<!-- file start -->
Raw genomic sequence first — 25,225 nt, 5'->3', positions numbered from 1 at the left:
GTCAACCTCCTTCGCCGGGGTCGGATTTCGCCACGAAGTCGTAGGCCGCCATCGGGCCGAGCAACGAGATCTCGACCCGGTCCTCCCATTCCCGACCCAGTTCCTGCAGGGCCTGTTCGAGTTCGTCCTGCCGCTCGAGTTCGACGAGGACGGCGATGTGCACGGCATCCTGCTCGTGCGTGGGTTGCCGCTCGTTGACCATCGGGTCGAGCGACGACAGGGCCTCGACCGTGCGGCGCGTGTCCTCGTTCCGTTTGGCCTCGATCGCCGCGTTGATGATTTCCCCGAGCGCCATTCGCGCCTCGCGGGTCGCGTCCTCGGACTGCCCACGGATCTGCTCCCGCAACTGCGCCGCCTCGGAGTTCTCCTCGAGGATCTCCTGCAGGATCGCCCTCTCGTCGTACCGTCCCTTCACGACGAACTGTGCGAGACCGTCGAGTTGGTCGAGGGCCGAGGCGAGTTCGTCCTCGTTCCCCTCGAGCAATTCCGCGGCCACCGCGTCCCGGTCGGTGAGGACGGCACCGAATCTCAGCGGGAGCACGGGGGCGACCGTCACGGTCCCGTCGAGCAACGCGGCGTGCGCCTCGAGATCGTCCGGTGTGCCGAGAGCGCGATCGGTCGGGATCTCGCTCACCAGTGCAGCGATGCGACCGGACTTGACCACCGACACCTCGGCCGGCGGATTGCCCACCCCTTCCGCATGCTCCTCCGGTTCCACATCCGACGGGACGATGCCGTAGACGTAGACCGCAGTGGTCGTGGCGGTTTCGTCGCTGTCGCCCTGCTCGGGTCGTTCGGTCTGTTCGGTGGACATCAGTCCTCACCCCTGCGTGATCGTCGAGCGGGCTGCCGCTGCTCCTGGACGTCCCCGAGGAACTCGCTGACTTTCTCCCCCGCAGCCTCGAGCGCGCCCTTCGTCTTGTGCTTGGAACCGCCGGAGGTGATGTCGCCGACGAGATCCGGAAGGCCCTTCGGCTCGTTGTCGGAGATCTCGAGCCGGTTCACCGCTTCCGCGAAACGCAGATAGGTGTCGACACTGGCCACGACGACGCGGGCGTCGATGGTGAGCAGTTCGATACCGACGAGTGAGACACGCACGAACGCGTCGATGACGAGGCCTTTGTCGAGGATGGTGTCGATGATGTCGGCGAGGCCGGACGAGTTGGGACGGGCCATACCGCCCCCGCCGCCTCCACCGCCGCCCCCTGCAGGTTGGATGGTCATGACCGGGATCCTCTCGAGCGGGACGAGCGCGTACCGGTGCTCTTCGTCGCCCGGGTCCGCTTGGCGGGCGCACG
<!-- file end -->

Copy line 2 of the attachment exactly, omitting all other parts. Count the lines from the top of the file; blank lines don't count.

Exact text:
GTCAACCTCCTTCGCCGGGGTCGGATTTCGCCACGAAGTCGTAGGCCGCCATCGGGCCGAGCAACGAGATCTCGACCCGGTCCTCCCATTCCCGACCCAGTTCCTGCAGGGCCTGTTCGAGTTCGTCCTGCCGCTCGAGTTCGACGAGGACGGCGATGTGCACGGCATCCTGCTCGTGCGTGGGTTGCCGCTCGTTGACCATCGGGTCGAGCGACGACAGGGCCTCGACCGTGCGGCGCGTGTCCTCGTTCCGTTTGGCCTCGATCGCCGCGTTGATGATTTCCCCGAGCGCCATTCGCGCCTCGCGGGTCGCGTCCTCGGACTGCCCACGGATCTGCTCCCGCAACTGCGCCGCCTCGGAGTTCTCCTCGAGGATCTCCTGCAGGATCGCCCTCTCGTCGTACCGTCCCTTCACGACGAACTGTGCGAGACCGTCGAGTTGGTCGAGGGCCGAGGCGAGTTCGTCCTCGTTCCCCTCGAGCAATTCCGCGGCCACCGCGTCCCGGTCGGTGAGGACGGCACCGAATCTCAGCGGGAGCACGGGGGCGACCGTCACGGTCCCGTCGAGCAACGCGGCGTGCGCCTCGAGATCGTCCGGTGTGCCGAGAGCGCGATCGGTCGGGATCTCGCTCACCAGTGCAGCGATGCGACCGGACTTGACCACCGACACCTCGGCCGGCGGATTGCCCACCCCTTCCGCATGCTCCTCCGGTTCCACATCCGACGGGACGATGCCGTAGACGTAGACCGCAGTGGTCGTGGCGGTTTCGTCGCTGTCGCCCTGCTCGGGTCGTTCGGTCTGTTCGGTGGACATCAGTCCTCACCCCTGCGTGATCGTCGAGCGGGCTGCCGCTGCTCCTGGACGTCCCCGAGGAACTCGCTGACTTTCTCCCCCGCAGCCTCGAGCGCGCCCTTCGTCTTGTGCTTGGAACCGCCGGAGGTGATGTCGCCGACGAGATCCGGAAGGCCCTTCGGCTCGTTGTCGGAGATCTCGAGCCGGTTCACCGCTTCCGCGAAACGCAGATAGGTGTCGACACTGGCCACGACGACGCGGGCGTCGATGGTGAGCAGTTCGATACCGACGAGTGAGACACGCACGAACGCGTCGATGACGAGGCCTTTGTCGAGGATGGTGTCGATGATGTCGGCGAGGCCGGACGAGTTGGGACGGGCCATACCGCCCCCGCCGCCTCCACCGCCGCCCCCTGCAGGTTGGATGGTCATGACCGGGATCCTCTCGAGCGGGACGAGCGCGTACCGGTGCTCTTCGTCGCCCGGGTCCGCTTGGCGGGCGCACG